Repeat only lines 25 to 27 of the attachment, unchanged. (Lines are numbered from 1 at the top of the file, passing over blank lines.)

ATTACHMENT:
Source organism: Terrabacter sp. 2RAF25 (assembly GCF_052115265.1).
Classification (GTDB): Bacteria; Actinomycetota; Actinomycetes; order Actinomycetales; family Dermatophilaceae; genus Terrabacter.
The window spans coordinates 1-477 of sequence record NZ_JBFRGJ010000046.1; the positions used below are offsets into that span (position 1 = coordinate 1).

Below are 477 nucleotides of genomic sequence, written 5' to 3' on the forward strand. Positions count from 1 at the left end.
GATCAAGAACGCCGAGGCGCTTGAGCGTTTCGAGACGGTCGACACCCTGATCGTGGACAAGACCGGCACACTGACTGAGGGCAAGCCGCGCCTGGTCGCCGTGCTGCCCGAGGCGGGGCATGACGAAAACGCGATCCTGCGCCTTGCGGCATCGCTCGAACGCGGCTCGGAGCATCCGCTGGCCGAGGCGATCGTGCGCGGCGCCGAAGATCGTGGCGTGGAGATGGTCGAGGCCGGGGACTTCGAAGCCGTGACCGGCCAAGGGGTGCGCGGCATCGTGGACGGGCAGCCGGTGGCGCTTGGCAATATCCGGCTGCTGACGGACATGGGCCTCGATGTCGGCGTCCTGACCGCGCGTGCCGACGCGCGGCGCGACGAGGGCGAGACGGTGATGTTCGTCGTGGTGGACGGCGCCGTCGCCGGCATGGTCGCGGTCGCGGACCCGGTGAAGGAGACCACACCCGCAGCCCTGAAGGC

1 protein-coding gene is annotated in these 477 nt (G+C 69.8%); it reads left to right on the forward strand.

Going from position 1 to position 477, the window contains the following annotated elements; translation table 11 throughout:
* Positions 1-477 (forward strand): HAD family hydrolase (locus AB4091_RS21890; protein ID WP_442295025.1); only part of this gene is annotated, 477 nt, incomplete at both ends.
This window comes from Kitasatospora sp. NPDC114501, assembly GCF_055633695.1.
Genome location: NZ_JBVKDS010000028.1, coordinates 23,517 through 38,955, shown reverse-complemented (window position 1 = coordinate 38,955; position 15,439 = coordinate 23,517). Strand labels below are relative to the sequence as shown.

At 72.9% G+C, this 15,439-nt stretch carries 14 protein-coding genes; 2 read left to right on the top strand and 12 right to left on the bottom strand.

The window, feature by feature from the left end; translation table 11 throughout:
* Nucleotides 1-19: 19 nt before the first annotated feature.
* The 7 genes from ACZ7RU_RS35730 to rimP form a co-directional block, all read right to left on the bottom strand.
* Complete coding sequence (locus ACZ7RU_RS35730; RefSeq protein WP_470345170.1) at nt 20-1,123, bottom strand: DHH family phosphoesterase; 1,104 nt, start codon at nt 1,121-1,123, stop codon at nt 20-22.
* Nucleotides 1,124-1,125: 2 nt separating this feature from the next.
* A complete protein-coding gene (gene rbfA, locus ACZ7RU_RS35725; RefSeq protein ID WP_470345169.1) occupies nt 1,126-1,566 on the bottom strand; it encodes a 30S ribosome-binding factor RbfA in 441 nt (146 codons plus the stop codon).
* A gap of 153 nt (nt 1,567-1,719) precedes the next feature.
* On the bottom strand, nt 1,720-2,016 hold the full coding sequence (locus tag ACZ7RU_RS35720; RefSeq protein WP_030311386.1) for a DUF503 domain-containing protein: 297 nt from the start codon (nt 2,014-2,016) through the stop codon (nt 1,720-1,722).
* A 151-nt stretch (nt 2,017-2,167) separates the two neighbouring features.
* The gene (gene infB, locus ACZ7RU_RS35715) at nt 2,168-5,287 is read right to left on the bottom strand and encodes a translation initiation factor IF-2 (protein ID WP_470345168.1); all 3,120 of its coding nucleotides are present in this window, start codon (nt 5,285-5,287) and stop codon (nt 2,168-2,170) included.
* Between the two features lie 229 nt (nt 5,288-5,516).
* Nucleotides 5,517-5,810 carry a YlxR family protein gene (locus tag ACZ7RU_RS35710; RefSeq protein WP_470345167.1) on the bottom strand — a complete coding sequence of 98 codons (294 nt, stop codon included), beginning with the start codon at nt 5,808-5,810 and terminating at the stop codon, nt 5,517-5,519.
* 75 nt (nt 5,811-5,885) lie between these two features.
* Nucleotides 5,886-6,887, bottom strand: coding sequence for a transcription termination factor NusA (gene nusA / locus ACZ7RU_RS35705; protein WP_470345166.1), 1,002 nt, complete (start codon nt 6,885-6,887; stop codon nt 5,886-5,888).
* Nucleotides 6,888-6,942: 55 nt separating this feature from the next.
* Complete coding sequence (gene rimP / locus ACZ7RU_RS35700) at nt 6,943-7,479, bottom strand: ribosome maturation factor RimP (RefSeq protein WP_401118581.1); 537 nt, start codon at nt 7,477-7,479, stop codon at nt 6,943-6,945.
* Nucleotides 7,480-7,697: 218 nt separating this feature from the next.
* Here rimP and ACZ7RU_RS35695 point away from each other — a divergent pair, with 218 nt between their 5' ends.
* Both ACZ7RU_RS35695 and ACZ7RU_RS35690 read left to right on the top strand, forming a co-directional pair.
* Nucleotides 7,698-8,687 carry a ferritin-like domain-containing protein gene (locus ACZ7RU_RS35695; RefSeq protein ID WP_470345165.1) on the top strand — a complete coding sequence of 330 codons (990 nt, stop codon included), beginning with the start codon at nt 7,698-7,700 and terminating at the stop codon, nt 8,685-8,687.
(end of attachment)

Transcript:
* Nucleotides 5,886-6,887, bottom strand: coding sequence for a transcription termination factor NusA (gene nusA / locus ACZ7RU_RS35705; protein WP_470345166.1), 1,002 nt, complete (start codon nt 6,885-6,887; stop codon nt 5,886-5,888).
* Nucleotides 6,888-6,942: 55 nt separating this feature from the next.
* Complete coding sequence (gene rimP / locus ACZ7RU_RS35700) at nt 6,943-7,479, bottom strand: ribosome maturation factor RimP (RefSeq protein WP_401118581.1); 537 nt, start codon at nt 7,477-7,479, stop codon at nt 6,943-6,945.